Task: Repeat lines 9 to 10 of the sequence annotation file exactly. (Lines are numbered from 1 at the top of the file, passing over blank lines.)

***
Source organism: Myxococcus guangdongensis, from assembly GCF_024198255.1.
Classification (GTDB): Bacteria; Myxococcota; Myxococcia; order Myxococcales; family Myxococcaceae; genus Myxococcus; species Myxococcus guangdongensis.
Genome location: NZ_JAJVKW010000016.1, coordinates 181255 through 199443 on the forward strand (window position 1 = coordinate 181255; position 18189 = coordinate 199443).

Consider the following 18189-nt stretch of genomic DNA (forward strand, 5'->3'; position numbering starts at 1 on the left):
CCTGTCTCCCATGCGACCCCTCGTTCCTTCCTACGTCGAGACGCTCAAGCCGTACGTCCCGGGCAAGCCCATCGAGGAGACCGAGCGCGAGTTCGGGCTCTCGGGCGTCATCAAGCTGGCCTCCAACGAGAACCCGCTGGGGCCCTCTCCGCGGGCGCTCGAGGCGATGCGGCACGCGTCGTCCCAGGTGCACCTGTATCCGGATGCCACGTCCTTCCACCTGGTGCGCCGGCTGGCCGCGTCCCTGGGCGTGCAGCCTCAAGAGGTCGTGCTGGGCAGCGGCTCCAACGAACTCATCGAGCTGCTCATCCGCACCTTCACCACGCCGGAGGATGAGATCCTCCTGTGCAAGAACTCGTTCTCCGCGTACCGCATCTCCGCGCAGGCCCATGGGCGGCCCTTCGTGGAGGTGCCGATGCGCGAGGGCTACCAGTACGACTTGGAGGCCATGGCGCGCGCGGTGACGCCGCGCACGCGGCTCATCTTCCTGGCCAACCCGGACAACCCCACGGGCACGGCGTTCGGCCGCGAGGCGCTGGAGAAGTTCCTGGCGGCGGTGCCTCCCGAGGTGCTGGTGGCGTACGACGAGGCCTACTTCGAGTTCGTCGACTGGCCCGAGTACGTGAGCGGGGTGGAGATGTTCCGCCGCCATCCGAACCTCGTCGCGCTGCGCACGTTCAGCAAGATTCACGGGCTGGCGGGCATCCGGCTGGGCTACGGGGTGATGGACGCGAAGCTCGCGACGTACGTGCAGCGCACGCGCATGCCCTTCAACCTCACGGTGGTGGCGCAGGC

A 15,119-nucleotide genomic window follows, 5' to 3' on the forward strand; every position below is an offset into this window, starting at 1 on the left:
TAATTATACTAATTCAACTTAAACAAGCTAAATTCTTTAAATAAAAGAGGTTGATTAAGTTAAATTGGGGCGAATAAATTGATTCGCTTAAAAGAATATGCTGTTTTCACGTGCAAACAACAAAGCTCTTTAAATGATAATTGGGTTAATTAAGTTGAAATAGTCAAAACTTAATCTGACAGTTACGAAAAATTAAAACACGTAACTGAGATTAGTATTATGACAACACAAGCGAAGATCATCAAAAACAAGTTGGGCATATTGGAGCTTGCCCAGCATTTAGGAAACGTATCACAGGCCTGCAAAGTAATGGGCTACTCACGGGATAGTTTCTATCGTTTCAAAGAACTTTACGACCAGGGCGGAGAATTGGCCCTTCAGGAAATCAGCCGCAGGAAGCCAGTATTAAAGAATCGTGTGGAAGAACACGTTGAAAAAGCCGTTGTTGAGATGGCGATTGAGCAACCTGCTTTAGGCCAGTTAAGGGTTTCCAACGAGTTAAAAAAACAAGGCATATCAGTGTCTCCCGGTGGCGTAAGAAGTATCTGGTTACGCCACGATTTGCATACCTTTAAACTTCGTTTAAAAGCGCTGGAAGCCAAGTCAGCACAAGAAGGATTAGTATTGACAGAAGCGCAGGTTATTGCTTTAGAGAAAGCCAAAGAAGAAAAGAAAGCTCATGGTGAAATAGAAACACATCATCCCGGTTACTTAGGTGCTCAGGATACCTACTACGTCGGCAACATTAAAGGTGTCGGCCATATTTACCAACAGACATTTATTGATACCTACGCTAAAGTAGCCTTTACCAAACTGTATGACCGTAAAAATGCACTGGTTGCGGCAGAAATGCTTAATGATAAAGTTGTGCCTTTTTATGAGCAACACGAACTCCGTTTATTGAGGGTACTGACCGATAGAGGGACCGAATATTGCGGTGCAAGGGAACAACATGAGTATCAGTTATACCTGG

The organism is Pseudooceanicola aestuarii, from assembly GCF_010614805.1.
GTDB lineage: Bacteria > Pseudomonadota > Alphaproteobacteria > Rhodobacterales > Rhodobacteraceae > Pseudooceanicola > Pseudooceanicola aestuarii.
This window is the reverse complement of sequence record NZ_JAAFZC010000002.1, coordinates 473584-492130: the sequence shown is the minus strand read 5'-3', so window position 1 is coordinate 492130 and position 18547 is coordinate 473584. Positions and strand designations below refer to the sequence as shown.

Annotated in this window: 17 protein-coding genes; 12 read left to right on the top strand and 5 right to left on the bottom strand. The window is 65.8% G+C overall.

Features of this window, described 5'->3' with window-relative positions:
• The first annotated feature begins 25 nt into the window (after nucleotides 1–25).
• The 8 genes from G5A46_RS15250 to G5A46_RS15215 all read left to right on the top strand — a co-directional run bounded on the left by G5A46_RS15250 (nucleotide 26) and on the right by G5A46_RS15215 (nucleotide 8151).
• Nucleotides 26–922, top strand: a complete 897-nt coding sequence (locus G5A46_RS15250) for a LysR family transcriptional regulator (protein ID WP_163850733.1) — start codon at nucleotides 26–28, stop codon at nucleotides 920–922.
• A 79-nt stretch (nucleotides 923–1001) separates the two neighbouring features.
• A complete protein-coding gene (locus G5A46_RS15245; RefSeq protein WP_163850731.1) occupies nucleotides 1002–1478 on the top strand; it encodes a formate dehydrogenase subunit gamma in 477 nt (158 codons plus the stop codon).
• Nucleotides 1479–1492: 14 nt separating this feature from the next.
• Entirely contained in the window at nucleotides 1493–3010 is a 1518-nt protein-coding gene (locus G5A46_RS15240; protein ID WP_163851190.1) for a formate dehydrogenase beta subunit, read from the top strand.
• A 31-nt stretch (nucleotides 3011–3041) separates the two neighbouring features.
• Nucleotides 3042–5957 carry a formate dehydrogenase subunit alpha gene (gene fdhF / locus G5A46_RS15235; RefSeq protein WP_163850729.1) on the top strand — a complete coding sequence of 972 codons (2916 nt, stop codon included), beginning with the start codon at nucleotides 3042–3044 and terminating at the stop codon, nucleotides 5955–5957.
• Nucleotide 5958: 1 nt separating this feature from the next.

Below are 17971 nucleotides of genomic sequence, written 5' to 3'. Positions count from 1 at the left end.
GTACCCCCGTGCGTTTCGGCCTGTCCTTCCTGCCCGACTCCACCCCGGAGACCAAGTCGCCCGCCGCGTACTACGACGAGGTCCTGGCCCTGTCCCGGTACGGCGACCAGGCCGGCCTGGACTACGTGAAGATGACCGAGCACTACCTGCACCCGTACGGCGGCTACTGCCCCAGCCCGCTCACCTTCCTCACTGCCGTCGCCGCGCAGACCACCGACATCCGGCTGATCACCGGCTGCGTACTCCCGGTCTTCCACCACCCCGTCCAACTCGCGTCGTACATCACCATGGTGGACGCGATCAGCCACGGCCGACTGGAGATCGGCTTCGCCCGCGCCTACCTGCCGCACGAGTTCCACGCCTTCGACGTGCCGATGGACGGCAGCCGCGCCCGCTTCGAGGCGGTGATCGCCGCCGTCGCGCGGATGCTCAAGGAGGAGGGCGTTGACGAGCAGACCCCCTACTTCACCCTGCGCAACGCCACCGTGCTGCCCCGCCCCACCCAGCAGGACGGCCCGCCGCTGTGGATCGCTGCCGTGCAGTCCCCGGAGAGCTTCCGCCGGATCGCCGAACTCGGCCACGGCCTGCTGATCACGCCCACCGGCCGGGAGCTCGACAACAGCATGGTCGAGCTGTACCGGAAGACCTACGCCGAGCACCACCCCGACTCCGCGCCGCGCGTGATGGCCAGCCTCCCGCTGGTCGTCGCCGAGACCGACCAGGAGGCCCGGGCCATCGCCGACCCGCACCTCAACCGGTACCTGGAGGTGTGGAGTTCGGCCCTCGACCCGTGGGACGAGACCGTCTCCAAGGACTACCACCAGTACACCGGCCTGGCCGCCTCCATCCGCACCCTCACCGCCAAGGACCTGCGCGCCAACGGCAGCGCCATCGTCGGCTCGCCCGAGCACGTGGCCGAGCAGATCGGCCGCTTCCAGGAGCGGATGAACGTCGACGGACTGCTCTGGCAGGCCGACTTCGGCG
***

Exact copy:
GTDB lineage: Bacteria > Pseudomonadota > Alphaproteobacteria > Rhodobacterales > Rhodobacteraceae > Pseudooceanicola > Pseudooceanicola aestuarii.
This window is the reverse complement of sequence record NZ_JAAFZC010000002.1, coordinates 473584-492130: the sequence shown is the minus strand read 5'-3', so window position 1 is coordinate 492130 and position 18547 is coordinate 473584. Positions and strand designations below refer to the sequence as shown.